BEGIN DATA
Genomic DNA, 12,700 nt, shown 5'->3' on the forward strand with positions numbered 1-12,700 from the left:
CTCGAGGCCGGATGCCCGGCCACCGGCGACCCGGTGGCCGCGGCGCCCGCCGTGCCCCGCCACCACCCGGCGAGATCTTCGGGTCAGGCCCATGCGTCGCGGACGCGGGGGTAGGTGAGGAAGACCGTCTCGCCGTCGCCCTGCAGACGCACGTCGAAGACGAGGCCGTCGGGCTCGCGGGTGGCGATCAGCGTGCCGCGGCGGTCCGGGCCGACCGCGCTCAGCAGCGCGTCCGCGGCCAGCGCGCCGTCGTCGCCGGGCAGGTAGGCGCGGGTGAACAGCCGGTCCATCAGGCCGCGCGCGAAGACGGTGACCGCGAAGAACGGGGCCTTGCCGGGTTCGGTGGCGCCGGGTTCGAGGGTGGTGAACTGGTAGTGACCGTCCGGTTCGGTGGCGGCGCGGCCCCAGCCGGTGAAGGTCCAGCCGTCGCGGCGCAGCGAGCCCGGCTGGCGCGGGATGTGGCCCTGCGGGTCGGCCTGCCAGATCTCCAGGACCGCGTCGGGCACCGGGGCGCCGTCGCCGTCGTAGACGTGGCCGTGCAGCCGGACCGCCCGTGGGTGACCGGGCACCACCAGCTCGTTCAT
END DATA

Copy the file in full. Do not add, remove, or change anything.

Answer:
Genomic DNA, 12,700 nt, shown 5'->3' on the forward strand with positions numbered 1-12,700 from the left:
CTCGAGGCCGGATGCCCGGCCACCGGCGACCCGGTGGCCGCGGCGCCCGCCGTGCCCCGCCACCACCCGGCGAGATCTTCGGGTCAGGCCCATGCGTCGCGGACGCGGGGGTAGGTGAGGAAGACCGTCTCGCCGTCGCCCTGCAGACGCACGTCGAAGACGAGGCCGTCGGGCTCGCGGGTGGCGATCAGCGTGCCGCGGCGGTCCGGGCCGACCGCGCTCAGCAGCGCGTCCGCGGCCAGCGCGCCGTCGTCGCCGGGCAGGTAGGCGCGGGTGAACAGCCGGTCCATCAGGCCGCGCGCGAAGACGGTGACCGCGAAGAACGGGGCCTTGCCGGGTTCGGTGGCGCCGGGTTCGAGGGTGGTGAACTGGTAGTGACCGTCCGGTTCGGTGGCGGCGCGGCCCCAGCCGGTGAAGGTCCAGCCGTCGCGGCGCAGCGAGCCCGGCTGGCGCGGGATGTGGCCCTGCGGGTCGGCCTGCCAGATCTCCAGGACCGCGTCGGGCACCGGGGCGCCGTCGCCGTCGTAGACGTGGCCGTGCAGCCGGACCGCCCGTGGGTGACCGGGCACCACCAGCTCGTTCAT